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  1. Dorn, Brian ; Vahrenhold, Jan (Ed.)
    Background and Context Lopez and Lister first presented evidence for a skill hierarchy of code reading, tracing, and writing for introductory programming students. Further support for this hierarchy could help computer science educators sequence course content to best build student programming skill. Objective This study aims to replicate a slightly simplified hierarchy of skills in CS1 using a larger body of students (600+ vs. 38) in a non-major introductory Python course with computer-based exams. We also explore the validity of other possible hierarchies. Method We collected student score data on 4 kinds of exam questions. Structural equation modeling was used to derive the hierarchy for each exam. Findings We find multiple best-fitting structural models. The original hierarchy does not appear among the “best” candidates, but similar models do. We also determined that our methods provide us with correlations between skills and do not answer a more fundamental question: what is the ideal teaching order for these skills? Implications This modeling work is valuable for understanding the possible correlations between fundamental code-related skills. However, analyzing student performance on these skills at a moment in time is not sufficient to determine teaching order. We present possible study designs for exploring this moremore »actionable research question.« less
    Free, publicly-accessible full text available June 1, 2023
  2. Merkle, Larry ; Doyle, Maureen ; Sheard, Judithe ; Soh, Leen-Kiat ; Dorn, Brian (Ed.)
    In Computer Science (CS) education, instructors use office hours for one-on-one help-seeking. Prior work has shown that traditional in-person office hours may be underutilized. In response many instructors are adding or transitioning to virtual office hours. Our research focuses on comparing in-person and online office hours to investigate differences between performance, interaction time, and the characteristics of the students who utilize in-person and virtual office hours. We analyze a rich dataset covering two semesters of a CS2 course which used in-person office hours in Fall 2019 and virtual office hours in Fall 2020. Our data covers students' use of office hours, the nature of their questions, and the time spent receiving help as well as demographic and attitude data. Our results show no relationship between student's attendance in office hours and class performance. However we found that female students attended office hours more frequently, as did students with a fixed mindset in computing, and those with weaker skills in transferring theory to practice. We also found that students with low confidence in or low enjoyment toward CS were more active in virtual office hours. Finally, we observed a significant correlation between students attending virtual office hours and an increased interestmore »in CS study; while students attending in-person office hours tend to show an increase in their growth mindset.« less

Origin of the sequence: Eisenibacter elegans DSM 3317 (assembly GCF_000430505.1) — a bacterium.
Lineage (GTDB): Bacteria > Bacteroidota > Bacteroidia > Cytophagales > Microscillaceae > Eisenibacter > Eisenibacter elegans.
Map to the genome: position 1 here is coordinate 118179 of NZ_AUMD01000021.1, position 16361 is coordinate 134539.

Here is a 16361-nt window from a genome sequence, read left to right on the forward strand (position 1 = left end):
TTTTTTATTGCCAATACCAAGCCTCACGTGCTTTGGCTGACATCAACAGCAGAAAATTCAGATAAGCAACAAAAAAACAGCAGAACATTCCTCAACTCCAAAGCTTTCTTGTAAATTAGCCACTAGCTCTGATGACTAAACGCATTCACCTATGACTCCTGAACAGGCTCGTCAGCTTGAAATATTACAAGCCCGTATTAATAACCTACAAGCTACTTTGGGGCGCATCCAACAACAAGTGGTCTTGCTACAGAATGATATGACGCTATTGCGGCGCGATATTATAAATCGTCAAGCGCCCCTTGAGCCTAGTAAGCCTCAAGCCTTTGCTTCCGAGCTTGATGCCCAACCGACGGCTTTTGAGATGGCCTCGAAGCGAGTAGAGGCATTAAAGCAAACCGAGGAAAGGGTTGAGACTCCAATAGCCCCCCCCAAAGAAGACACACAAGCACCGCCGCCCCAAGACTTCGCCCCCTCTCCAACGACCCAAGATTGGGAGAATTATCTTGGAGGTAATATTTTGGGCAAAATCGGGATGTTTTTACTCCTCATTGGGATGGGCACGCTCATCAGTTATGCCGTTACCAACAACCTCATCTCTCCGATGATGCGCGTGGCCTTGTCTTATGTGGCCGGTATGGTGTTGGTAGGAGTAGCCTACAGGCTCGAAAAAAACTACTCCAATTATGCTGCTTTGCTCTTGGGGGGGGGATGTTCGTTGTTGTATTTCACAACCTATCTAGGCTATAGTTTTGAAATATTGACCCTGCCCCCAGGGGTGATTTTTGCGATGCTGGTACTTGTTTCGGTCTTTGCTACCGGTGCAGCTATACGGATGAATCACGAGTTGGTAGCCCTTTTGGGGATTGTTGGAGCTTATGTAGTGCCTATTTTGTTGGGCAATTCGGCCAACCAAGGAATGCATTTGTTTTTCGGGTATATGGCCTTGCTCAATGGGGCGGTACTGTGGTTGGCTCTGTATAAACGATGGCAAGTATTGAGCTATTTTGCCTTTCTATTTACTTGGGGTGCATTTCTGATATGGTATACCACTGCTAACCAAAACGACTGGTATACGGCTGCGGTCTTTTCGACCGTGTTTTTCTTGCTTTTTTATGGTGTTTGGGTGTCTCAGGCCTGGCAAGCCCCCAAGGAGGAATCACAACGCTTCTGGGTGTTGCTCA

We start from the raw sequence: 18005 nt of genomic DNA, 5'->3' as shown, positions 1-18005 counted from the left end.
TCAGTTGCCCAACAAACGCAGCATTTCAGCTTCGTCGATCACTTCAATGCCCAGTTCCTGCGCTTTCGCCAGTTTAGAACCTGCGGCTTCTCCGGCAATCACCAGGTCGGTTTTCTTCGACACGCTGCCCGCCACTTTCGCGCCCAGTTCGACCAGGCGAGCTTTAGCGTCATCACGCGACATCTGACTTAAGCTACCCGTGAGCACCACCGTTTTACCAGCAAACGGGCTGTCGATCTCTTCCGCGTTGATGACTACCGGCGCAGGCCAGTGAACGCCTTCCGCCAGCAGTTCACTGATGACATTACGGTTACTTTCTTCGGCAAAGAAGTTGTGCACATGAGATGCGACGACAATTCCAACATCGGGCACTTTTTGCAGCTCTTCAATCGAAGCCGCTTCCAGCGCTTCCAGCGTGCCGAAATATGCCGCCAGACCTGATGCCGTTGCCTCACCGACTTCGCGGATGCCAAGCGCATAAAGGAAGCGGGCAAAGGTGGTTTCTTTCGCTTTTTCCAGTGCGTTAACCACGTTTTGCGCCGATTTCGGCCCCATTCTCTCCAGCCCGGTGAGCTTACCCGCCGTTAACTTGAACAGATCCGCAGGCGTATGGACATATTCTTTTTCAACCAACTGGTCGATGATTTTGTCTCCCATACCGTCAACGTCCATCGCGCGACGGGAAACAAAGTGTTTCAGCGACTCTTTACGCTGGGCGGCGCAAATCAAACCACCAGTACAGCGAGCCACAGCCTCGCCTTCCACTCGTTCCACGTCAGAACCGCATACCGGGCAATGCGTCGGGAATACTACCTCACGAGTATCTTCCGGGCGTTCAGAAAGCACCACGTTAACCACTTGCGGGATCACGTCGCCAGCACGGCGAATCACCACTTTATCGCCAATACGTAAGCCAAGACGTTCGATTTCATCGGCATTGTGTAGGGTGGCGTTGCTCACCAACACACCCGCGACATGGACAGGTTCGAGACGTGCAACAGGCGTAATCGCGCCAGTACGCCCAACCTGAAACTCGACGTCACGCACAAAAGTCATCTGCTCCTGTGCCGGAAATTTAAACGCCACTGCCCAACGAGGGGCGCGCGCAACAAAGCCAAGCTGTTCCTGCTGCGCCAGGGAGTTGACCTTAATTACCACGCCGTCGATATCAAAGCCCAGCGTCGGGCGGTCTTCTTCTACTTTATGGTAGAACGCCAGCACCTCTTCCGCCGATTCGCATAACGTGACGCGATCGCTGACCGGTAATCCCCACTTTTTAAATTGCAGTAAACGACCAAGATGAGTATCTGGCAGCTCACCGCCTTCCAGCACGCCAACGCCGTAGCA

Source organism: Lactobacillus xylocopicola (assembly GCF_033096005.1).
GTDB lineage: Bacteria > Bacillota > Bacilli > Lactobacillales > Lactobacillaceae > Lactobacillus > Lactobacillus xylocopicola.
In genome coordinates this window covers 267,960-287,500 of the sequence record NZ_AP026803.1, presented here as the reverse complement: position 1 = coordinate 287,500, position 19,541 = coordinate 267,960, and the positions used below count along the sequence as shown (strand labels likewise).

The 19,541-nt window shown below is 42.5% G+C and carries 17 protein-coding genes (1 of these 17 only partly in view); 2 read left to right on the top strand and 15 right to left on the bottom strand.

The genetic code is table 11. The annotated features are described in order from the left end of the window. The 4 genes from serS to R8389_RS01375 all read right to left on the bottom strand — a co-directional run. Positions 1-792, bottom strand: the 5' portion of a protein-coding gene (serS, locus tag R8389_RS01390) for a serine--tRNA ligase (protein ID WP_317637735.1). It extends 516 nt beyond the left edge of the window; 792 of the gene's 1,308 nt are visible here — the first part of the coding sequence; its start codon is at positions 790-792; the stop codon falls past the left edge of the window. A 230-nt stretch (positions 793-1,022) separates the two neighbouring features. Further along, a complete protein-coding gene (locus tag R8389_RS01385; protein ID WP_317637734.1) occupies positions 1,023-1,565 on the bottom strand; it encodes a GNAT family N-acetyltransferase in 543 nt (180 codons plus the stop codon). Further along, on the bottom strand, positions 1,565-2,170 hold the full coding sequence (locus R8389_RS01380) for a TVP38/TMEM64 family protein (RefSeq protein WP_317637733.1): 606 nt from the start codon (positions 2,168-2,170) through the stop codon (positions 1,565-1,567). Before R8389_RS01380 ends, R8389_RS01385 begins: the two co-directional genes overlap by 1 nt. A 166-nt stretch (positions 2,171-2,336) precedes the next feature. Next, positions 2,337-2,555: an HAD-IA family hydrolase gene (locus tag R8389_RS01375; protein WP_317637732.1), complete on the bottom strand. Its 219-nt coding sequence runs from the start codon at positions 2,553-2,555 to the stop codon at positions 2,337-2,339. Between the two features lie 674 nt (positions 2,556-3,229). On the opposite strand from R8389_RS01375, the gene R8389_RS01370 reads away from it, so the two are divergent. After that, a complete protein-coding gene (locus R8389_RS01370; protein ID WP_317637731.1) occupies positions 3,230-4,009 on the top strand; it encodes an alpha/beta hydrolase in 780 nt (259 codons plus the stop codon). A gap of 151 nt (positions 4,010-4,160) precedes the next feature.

Free, publicly-accessible full text available March 1, 2023
  3. Merkle, Larry ; Doyle, Maureen ; Sheard, Judithe ; Soh, Leen-Kiat ; Dorn, Brian (Ed.)
    Classroom dashboards are designed to help instructors effectively orchestrate classrooms by providing summary statistics, activity tracking, and other information [12]. Existing dashboards are generally specific to an LMS or platform and they generally summarize individual work, not group behaviors. However, CS courses typically involve constellations of tools and mix on- and offline collaboration. Thus, cross-platform monitoring of individuals and teams is important to develop a full picture of the class. In this work, we describe our work on Concert, a data integration platform that collects data about student activities from several sources such as Piazza, My Digital Hand, and GitHub and uses it to support classroom monitoring through analysis and visualizations. We discuss team visualizations that we have developed to support effective group management and to help instructors identify teams in need of intervention.
    Free, publicly-accessible full text available March 1, 2023
  4. Merkle, Larry ; Doyle, Maureen ; Sheard, Judithe ; Soh, Leen-Kiat ; Dorn, Brian (Ed.)
    As enrollment in CS programs have risen, it has become increasingly difficult for teaching staff to provide timely and detailed guidance on student projects. To address this, instructors use automated assessment tools to evaluate students’ code and processes as they work. Even with automation, understanding students’ progress, and more importantly, if students are making the ‘right’ progress toward the solution is challenging at scale. To help students manage their time and learn good software engineering processes, instructors may create intermediate deadlines, or milestones, to support progress. However, student’s adherence to these processes is opaque and may hinder student success and instructional support. Better understanding of how students follow process guidance in practice is needed to identify the right assignment structures to support development of high-quality process skills. We use data collected from an automated assessment tool, to calculate a set of 15 progress indicators to investigate which types of progress are being made during four stages of two projects in a CS2 course. These stages are split up by milestones to help guide student activities. We show how looking at which progress indicators are triggered significantly more or less during each stage validates whether students are adhering to the goalsmore »of each milestone. We also find students trigger some progress indicators earlier on the second project suggesting improving processes over time.« less
    Free, publicly-accessible full text available March 1, 2023